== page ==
The marines had occupied Khe Sanh since 1964 as a base for operations in Laos and the Quang Tri area of South Vietnam. An airstrip was built there in 1966. Beginning in October, 1967, the NVA began a series of attacks on Khe Sanh. The attacks were all defeated by base defenders, and the North Vietnamese sustained heavy casualties each time. However, U.S. attention was now largely fixed on the I Corps region and away from the cities in the South. A debate has existed since 1968 regarding the true intentions of General Giap—was Khe Sanh a diversion or the main prize à la Dien Bien Phu? General William Westmoreland regarded it as the main effort and the U.S. actions reflect that conclusion. Massive support was lent to the Marines as “Khe Sanh” became a battle cry much like “Remember the Alamo!” Tenacious resistance and strong resolve prevented the base from falling into enemy hands.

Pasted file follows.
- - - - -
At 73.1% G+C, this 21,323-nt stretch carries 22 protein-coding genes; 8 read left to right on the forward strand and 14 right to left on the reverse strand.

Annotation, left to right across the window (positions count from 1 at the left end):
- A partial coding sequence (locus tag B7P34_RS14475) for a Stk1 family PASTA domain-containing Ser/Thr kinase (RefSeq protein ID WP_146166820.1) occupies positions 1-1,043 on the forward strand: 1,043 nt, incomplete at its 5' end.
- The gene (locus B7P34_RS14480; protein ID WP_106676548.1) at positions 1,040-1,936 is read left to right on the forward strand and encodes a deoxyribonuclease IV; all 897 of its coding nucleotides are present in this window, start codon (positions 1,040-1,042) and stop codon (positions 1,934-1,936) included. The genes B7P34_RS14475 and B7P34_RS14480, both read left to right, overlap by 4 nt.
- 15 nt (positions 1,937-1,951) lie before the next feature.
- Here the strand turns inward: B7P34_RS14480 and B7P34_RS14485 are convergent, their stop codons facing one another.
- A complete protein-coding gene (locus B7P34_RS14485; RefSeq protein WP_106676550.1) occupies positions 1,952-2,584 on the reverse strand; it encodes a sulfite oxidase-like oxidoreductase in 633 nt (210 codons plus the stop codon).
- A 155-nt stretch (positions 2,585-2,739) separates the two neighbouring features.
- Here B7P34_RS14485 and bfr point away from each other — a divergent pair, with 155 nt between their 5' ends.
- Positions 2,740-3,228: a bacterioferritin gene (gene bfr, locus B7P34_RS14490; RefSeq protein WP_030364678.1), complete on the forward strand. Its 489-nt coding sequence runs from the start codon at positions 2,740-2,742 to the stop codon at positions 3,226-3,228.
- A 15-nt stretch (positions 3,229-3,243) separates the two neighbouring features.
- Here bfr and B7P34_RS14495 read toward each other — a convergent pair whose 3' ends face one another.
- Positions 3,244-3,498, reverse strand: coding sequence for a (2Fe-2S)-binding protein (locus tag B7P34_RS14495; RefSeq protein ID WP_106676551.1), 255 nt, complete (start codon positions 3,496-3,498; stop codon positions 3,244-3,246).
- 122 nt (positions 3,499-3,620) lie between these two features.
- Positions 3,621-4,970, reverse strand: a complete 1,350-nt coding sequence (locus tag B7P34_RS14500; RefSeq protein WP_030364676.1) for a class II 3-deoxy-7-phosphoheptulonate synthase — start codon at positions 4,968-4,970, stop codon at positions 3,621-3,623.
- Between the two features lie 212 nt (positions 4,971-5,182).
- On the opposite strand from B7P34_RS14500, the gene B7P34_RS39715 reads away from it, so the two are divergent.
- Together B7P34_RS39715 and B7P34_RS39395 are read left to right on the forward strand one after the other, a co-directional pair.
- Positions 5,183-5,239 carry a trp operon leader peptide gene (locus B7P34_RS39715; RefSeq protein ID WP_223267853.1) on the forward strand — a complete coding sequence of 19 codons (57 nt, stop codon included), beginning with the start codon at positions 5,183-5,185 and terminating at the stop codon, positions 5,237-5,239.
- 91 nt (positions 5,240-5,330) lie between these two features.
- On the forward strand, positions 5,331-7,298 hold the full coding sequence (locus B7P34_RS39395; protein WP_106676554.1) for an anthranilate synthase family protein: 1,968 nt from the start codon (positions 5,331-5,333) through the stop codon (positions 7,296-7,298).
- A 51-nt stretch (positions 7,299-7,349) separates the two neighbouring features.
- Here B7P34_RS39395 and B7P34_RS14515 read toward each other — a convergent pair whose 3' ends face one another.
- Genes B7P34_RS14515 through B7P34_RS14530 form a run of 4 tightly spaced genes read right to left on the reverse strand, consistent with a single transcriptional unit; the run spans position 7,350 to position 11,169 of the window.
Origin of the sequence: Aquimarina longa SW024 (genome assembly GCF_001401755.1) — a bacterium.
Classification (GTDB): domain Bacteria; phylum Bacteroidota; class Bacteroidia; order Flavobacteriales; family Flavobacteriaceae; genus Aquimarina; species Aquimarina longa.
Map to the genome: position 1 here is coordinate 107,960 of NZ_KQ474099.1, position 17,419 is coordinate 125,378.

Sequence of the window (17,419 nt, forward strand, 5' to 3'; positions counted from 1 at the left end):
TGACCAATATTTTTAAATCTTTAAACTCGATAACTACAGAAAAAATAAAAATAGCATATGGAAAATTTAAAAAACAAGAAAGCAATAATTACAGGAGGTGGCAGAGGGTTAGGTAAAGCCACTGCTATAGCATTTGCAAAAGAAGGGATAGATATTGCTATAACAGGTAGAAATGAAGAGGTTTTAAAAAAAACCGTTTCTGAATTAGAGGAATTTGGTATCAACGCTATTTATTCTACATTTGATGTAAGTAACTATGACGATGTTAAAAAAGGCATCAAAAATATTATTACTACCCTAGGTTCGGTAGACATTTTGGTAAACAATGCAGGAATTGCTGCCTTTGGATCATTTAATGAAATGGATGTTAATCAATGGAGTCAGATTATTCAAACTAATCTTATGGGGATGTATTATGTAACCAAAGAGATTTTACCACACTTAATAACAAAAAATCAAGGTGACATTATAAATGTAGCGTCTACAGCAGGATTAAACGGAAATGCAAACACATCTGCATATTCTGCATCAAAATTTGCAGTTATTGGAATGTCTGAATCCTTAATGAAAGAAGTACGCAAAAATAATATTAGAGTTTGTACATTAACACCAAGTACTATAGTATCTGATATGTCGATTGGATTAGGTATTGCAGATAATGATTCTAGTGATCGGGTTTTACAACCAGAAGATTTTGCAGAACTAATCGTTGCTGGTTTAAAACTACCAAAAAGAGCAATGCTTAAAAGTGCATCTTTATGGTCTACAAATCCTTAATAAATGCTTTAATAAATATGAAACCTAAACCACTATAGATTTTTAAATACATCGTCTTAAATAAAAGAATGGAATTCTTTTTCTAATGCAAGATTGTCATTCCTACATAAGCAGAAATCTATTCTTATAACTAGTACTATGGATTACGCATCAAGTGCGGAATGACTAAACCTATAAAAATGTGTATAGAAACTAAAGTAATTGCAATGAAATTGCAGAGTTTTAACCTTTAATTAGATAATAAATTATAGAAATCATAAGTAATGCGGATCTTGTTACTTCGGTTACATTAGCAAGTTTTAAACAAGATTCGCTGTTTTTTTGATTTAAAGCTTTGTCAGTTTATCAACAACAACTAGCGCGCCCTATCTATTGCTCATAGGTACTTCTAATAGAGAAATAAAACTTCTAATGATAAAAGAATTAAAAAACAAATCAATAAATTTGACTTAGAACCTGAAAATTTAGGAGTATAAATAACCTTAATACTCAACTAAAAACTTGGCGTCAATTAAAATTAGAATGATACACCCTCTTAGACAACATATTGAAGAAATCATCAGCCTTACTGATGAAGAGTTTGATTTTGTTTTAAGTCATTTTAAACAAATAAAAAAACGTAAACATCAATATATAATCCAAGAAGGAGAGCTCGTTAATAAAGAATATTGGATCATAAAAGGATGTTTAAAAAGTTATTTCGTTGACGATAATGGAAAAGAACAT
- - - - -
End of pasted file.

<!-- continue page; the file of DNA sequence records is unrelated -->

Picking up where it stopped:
The VC and NVA also attacked the major cities and towns in South Vietnam. The goal behind the attacks was to disrupt and damage the civilian infrastructure so as to cause a breakdown in law and order and political upheaval. Ultimately, the aim was to discredit and bring down the regime in Saigon. But the majority of the urban population in South Vietnam was indifferent to political ideology; for the most part, they did not support the aims and goals of the communists, but conversely they felt little or no loyalty to the Saigon regime, either. Cultural differences existed between north and south, which would ultimately prove to be an obstacle to reunification, along with the political issues further dividing public opinion.